Born in upstate New York, artist Justin Michael Jenkins has been creating since he was 5 years old. Drawing portraits of historical figures started him on his journey into more creative endeavors and at the age of 18, he was accepted on scholarship to the West Virginia University College of Creative Arts. There the young student began thriving on research and experimentation with various styles and color.
The influences of Bosch, Escher, Dali, and Picasso steered the student into new realms of thought and creativity. Soon a unique approach and style manifested that set him apart from his peers. After graduating, the artist set his sights on New York City and showed at various exhibitions in the SOHO area of the city. The artist currently promotes his Drawing collection, Genesis”, featuring 144 works of art in 12 collections based around life. His brand and studio, Imaginative Pencil, packages and sells these works as prints as well as shirts.
Wow! Your work is truly unique…Yet I am always curious about artistic influences. I might see some Alex Grey and maybe Dalí? Who and what would you say influences your artistic style?
Well, when I got the scholarship for art to West Virginia University and finally settled in to the college atmosphere that is where things really started to blossom for me in terms of research and having my Professors introduce me to some artists who helped mold my style a bit further. Fernand Leger was one artist that stood out to me who made me think of compositional structure and balance. For me, composition is the most important aspect of my work. The breakdown of shape, forms, line, and the balance and harmony of color into one fused and synchronized dance. Dali, Picasso, Bosch, and Escher have subconsciously instilled their vision in me, but I would say my style is more my own and not pinned down to certain artist.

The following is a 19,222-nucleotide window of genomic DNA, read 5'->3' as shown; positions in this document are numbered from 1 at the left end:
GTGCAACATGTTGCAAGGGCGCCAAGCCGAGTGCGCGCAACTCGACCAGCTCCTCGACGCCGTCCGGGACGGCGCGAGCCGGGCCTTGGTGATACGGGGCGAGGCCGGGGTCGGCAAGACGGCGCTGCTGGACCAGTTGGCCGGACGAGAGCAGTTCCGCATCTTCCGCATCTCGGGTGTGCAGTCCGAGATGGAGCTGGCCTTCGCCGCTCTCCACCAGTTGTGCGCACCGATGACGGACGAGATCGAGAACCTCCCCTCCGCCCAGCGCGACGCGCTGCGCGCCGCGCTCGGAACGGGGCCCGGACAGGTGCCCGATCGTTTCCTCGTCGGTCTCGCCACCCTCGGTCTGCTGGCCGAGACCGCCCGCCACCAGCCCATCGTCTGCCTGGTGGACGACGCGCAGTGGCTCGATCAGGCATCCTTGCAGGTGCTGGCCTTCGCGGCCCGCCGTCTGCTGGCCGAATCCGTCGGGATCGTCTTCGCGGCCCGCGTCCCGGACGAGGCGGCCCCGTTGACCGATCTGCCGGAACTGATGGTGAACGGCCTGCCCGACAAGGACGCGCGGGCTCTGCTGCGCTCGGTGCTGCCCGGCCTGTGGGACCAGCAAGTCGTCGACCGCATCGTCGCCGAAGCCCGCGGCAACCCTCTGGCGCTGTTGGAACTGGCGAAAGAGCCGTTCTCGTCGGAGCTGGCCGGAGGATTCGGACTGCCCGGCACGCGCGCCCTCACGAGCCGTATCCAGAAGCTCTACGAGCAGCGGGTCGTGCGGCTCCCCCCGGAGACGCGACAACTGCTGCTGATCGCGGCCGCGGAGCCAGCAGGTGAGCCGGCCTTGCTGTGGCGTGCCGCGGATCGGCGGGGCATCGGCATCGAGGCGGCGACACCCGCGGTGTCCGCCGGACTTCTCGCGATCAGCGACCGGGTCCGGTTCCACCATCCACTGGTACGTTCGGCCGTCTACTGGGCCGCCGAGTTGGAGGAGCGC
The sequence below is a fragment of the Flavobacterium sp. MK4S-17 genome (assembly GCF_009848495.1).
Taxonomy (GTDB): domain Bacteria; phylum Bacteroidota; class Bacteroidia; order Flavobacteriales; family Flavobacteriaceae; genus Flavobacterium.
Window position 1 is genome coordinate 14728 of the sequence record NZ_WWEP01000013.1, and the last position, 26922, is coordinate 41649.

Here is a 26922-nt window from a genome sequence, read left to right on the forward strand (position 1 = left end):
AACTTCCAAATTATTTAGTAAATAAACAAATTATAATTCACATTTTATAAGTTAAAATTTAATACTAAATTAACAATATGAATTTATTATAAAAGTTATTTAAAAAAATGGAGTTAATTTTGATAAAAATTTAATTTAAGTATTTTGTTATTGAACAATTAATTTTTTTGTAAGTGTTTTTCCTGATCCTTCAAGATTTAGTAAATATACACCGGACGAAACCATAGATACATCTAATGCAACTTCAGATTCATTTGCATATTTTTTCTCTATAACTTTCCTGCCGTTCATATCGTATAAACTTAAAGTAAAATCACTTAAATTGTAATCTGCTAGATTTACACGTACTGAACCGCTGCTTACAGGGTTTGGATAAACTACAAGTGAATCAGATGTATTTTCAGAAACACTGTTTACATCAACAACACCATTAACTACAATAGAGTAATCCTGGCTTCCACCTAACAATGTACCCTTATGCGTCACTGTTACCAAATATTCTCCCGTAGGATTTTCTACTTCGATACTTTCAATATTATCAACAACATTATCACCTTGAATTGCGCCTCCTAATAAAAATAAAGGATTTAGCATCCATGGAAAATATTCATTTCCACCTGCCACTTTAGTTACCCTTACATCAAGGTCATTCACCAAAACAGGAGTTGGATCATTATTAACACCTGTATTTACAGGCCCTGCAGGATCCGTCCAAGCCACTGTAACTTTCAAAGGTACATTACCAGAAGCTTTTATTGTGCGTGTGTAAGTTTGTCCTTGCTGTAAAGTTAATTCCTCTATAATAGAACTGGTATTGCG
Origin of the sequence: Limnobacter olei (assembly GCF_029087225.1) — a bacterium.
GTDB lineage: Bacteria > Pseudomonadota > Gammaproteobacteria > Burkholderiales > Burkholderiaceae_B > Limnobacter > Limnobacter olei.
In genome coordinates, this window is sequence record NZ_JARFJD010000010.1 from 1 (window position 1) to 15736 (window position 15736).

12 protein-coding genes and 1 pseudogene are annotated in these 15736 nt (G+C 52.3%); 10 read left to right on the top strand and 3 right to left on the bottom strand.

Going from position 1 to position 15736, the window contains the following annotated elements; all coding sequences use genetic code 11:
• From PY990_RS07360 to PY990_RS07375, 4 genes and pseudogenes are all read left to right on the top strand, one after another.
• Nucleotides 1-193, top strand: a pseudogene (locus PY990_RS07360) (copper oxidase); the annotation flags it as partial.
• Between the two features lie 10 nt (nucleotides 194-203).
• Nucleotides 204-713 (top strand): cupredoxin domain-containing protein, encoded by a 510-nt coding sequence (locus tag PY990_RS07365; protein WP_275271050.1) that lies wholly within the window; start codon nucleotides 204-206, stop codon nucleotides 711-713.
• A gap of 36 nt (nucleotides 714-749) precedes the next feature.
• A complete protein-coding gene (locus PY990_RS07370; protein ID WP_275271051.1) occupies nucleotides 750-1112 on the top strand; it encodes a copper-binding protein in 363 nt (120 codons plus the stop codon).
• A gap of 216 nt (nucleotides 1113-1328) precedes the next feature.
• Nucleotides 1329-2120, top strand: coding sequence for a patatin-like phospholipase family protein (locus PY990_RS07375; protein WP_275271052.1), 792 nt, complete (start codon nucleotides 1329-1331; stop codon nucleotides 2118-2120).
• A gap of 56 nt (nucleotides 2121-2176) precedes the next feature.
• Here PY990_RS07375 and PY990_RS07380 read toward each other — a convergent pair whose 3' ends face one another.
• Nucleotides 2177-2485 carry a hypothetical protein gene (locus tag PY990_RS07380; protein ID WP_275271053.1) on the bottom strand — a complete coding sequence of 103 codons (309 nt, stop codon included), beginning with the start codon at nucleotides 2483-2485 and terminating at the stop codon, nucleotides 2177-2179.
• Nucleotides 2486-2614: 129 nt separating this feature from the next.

I think a lot of times, artists can get lost in another influence and forget that you need to use other artists as a way of finding your own unique voice through what you learn from them. You don’t want to lose yourself in someone else and piggy back their approach. You want to explore new ways of doing art for the future and advancing the past.
How has your spirituality influenced your art making? Do you see art as an expression of the spiritual?
I’m a man of God. His power and love works through me during my creative process and is critical to the overall approach. The challenge of harmonizing so many components in my work without ever sketching (I have never sketched nor owned a sketchbook) becomes the ultimate reward and his power and guidance through my process enables me to create these visions directly from my mind onto the surface. My natural use of color also is a direct result of my link to the spirit work and the spirit, for me, is a colorful spectrum of passion, love, and beauty. I have a passion for life and this spirit within me influences my art on a very high level.
Describe your process. How do you prefer to work?
I work in a series. Each theme that makes up the “Genesis Collection” is researched, studied, and after that process, my mind and spirit absorb what I’ve learned and then it is converted to visual form using my unique approach that is colorful and surreal. I’m dabbling into abstraction more and a scientific approach that showcases energy and motion. Although i’m an artist, poet, and writer, I have an affinity for science and love to extract the truth about life and try to represent the grand beauty and complexity that makes up our world. My process for each drawing is the same, yet the overall subject within each work and end results can be much different. I also spend a considerable amount of time finding a title that is as creative and unique as the work itself. This is the final stage of the process.